Thereafter, the ITC ultimately vacated the ALJ's initial determination and issued an order terminating the investigation as abated because of the amendment of all the original claims of the '413 patent by the reexamination certificate. The ITC found that (1) amended claims in a reexamination certificate should be treated like new claims and (2) the reexamination statute, 35 U.S.C. § 307(b), makes the intervening rights provision of 35 U.S.C. § 252 (governing the effect of reissue patents) applicable to amended and new claims in reexamination certificates. Furthermore, the ITC noted that the USDA amended the claims to overcome the reexamination examiner's prior art rejection of the original claims and that this implied a substantive change in claim coverage. The present appeal is taken from that decision.

The threshold question is whether the ITC's decision to terminate its investigation as "abated" is an appealable "final determination" under 19 U.S.C. § 1337(c).4 

Appellee ITC contends that (1) a final determination of the ITC under 19 U.S.C. § 1337(c) is a final administrative decision on the merits that excludes or refuses to exclude articles from entry under subsection (d), (e), or (f); and (2) the ITC decision in this case is not a final determination because it is a determination not to decide the case on the merits and therefore is analogous to a dismissal without prejudice.

Appellant seems to recognize that the ITC's order is not intrinsically a final determination because the investigation was dismissed as abated without a finding as to whether 19 U.S.C. § 1337 was violated. Nonetheless, appellant argues that appellate jurisdiction under Sec. 1337 is not limited to ITC orders that are intrinsically final determinations. Rather, appellant submits that it is the substance and not the form of the order that is determinative.5  Because the ITC order terminated the investigation and is said to have involved the denial of substantive rights, the Secretary of USDA contends that it has the same operative effect as a final determination. Appellant also alleges that the opinion accompanying the order will bind appellant in later proceedings because of the doctrines of res judicata and collateral estoppel.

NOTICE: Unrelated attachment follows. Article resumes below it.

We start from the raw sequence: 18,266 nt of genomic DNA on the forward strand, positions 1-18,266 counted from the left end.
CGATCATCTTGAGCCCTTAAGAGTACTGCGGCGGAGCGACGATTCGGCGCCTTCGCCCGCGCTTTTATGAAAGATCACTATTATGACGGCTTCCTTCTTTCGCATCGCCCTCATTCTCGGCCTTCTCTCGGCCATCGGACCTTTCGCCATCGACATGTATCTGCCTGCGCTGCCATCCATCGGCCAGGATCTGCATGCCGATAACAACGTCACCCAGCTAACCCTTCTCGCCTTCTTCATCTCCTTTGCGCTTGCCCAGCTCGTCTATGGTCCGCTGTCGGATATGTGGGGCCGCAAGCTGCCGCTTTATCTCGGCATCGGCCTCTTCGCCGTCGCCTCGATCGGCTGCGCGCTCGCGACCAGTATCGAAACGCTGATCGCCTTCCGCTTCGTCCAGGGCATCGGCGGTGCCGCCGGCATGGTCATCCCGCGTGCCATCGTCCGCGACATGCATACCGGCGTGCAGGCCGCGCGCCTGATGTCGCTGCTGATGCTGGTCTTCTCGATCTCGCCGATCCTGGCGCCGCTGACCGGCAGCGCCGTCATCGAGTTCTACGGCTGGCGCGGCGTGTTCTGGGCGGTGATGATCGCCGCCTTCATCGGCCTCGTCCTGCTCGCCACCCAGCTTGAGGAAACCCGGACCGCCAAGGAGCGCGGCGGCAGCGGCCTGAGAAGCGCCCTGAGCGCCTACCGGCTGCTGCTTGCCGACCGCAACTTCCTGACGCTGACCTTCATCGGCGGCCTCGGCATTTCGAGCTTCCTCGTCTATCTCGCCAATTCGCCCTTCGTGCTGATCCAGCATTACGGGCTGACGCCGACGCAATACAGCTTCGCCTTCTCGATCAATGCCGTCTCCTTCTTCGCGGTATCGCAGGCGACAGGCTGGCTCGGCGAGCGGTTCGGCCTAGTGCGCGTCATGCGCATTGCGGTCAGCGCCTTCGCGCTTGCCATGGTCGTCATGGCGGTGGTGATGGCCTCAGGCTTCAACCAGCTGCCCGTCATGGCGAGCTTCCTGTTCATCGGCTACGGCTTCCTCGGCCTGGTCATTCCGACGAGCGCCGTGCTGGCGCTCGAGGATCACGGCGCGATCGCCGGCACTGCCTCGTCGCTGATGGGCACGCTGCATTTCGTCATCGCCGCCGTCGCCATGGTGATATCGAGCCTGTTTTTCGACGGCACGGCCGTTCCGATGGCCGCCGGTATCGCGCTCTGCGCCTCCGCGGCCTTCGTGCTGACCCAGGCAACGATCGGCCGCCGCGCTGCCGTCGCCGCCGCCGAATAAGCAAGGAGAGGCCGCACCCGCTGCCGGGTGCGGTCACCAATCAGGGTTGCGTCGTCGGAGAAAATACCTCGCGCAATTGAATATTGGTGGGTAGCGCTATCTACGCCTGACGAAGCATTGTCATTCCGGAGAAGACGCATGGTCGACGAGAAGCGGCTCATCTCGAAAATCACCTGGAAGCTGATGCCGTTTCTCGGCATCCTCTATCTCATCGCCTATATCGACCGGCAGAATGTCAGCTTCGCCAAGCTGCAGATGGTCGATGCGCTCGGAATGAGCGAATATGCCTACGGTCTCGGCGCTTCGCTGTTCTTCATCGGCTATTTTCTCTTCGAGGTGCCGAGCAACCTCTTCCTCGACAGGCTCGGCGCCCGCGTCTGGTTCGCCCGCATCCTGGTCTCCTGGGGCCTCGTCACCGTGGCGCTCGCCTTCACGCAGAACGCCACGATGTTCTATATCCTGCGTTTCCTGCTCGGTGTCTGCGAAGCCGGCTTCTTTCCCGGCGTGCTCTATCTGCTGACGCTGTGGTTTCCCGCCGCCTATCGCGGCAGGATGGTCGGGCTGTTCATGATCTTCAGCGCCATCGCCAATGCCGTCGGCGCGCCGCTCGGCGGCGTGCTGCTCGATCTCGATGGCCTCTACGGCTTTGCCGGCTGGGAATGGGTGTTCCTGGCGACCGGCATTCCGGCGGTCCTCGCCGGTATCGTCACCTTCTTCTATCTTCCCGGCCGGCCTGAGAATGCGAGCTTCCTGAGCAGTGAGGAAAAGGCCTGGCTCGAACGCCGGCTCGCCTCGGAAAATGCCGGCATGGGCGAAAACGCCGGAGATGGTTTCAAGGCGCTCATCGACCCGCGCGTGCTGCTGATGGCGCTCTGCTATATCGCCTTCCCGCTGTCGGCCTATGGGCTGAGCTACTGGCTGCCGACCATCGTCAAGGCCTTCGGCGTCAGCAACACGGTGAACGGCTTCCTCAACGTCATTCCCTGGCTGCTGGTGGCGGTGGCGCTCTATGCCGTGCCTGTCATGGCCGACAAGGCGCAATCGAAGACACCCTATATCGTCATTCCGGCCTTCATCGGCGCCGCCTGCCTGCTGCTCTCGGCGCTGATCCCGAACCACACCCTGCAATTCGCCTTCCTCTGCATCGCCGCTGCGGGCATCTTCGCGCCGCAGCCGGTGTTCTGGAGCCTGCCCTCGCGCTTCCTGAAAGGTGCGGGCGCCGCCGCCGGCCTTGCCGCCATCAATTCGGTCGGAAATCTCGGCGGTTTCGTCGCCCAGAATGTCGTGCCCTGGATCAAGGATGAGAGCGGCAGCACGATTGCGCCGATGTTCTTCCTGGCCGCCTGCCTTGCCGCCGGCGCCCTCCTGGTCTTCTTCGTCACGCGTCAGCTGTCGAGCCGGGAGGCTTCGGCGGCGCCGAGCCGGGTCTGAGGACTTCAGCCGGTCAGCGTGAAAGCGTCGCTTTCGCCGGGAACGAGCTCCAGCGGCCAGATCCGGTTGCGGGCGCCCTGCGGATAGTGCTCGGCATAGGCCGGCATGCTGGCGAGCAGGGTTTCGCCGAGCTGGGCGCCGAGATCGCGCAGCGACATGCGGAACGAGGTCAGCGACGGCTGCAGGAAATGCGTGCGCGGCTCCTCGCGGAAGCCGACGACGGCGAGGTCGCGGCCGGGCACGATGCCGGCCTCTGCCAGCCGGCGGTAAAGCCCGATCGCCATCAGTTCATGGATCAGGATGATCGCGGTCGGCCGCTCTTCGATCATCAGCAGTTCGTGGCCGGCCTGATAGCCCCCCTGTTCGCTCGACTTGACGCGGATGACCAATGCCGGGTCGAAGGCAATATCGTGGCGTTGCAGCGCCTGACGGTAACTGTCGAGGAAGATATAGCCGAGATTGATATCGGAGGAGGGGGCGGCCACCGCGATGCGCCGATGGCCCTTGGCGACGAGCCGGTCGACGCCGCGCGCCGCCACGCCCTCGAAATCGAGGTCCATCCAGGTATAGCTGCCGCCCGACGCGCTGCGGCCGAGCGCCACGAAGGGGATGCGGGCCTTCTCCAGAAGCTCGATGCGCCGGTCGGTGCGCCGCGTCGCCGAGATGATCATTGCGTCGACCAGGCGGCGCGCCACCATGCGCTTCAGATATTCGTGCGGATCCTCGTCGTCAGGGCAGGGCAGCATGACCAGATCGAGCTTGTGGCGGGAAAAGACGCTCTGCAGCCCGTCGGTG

We hold that the ITC's order is neither intrinsically a final determination nor the equivalent of a final determination. A final determination is "a final administrative decision on the merits, excluding or refusing to exclude articles from entry" under 19 U.S.C. § 1337(d), (e), or (f). Import Motors Ltd. v. U.S. Int'l Trade Comm'n, 530 F.2d 940, 944, 188 USPQ 490, 494 (CCPA 1976) (emphasis added). With this definition in mind, it logically follows, as the Court of Customs and Patent Appeals ruled in Refractarios Monterrey, S.A. v. Ferro Corp., 606 F.2d 966, 971 n. 15, 203 USPQ 568, 574 n. 15 (CCPA 1979), cert. denied, 445 U.S. 943, 100 S. Ct. 1338, 63 L. Ed. 2d 776 (1980), that " [a] dismissal in an ITC proceeding without a finding is not a 'final determination'." In this case, the ITC did not rule on the merits but terminated its investigation and wholly vacated the ALJ's initial determination. Thus, this action could not intrinsically be a final determination within the meaning of 19 U.S.C. § 1337(c) because it was not a decision to exclude or refuse to exclude articles from entry under 19 U.S.C. § 1337(d), (e) or (f).

Appellant does not truly challenge this particular conclusion but contends, rather, that the ITC's order was the equivalent of a final determination. This argument is misplaced. Although the ITC order did terminate this investigation, it was without prejudice. Appellant is free to request a second investigation under 19 U.S.C. § 1337(b) (1) based on the reexamined claims and to proceed through representation by the Department of Justice.6  In such new proceedings, USDA will be entirely free to make any arguments it considers appropriate.7